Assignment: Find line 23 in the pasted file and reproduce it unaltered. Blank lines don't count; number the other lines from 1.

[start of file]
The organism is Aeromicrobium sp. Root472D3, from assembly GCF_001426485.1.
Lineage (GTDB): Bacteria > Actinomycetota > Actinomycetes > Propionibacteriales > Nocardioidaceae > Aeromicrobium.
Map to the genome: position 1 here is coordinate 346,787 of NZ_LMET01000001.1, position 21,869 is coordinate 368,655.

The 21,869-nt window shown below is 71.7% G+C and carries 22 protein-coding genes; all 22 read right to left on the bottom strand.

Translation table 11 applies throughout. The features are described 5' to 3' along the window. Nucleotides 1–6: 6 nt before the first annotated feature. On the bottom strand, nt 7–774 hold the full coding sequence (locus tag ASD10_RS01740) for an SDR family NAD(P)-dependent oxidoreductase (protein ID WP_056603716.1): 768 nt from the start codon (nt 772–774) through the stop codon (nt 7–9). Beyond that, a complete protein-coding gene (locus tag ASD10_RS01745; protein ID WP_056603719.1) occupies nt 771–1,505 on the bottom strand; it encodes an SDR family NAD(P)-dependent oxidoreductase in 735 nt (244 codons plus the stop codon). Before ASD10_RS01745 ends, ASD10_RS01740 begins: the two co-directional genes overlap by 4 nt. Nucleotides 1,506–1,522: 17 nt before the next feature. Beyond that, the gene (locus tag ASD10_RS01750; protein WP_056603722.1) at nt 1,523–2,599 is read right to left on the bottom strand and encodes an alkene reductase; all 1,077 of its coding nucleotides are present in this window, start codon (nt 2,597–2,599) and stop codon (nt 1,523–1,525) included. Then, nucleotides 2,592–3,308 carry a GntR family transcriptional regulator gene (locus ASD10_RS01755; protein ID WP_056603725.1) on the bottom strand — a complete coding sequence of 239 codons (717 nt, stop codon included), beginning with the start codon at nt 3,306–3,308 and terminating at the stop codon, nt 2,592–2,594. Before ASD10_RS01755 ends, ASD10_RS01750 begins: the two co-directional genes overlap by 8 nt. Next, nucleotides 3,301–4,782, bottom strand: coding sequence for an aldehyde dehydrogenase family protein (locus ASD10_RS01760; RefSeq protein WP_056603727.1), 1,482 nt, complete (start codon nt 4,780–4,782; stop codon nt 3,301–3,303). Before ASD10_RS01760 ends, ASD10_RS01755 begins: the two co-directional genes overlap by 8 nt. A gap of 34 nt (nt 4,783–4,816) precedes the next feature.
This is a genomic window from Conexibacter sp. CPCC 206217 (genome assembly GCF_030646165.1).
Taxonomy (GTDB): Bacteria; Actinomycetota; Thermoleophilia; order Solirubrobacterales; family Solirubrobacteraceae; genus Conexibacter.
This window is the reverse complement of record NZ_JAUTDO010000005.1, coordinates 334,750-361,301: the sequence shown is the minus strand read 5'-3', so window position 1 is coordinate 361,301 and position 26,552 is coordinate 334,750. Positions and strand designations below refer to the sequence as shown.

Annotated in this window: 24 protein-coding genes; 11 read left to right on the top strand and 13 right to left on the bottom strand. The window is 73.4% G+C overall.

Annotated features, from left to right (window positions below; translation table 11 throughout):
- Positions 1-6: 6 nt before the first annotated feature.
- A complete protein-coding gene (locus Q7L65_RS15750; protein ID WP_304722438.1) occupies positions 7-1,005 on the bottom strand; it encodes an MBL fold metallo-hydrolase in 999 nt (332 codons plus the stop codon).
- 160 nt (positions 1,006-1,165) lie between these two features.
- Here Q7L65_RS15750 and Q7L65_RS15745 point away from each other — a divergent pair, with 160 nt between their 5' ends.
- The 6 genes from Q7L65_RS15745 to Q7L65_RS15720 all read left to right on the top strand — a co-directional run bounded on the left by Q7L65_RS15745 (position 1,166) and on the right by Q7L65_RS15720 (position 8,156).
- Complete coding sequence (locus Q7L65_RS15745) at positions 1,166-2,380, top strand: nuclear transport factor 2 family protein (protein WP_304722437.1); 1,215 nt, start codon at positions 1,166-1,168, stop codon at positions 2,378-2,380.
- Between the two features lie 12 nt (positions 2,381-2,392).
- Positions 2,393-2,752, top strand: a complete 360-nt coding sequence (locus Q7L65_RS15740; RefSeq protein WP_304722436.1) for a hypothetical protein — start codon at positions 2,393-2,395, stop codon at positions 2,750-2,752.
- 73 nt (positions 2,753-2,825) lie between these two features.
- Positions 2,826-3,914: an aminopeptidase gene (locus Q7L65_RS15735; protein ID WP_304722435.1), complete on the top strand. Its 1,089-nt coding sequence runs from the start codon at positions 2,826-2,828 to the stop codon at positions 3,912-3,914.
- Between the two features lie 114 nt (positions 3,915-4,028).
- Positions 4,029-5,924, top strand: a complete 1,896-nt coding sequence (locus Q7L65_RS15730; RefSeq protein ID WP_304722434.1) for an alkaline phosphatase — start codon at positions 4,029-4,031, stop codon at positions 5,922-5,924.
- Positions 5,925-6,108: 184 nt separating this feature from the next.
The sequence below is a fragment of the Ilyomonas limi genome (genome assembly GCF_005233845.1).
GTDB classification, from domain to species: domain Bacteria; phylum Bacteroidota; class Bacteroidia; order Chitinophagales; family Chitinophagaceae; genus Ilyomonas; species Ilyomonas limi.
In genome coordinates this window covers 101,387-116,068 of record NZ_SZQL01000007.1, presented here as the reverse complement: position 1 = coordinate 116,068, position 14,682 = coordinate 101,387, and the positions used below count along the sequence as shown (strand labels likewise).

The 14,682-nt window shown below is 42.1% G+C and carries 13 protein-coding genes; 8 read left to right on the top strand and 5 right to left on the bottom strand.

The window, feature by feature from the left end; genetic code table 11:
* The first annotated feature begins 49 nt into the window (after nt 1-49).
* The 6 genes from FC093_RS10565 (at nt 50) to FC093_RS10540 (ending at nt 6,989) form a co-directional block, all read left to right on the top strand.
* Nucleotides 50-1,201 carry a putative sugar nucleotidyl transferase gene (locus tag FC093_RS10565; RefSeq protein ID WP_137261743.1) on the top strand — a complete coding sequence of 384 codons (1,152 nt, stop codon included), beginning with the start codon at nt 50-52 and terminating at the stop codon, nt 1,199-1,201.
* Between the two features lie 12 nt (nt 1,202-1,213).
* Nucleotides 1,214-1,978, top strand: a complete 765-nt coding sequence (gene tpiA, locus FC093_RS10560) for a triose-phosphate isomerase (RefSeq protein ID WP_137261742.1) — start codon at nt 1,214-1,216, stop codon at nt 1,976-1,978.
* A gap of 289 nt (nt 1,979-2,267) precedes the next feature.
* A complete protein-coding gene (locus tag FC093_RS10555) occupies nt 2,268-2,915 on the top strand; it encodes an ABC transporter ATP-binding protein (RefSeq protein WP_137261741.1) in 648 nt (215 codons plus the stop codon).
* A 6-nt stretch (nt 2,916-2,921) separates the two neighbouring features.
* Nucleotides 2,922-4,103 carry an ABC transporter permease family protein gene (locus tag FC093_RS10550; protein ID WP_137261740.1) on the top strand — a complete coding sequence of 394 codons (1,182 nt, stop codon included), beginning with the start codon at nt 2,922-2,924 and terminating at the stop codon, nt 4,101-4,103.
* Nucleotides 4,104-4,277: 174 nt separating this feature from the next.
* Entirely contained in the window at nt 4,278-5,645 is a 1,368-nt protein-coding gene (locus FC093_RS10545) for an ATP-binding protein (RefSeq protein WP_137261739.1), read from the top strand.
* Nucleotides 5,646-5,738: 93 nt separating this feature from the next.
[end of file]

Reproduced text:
- Positions 5,925-6,108: 184 nt separating this feature from the next.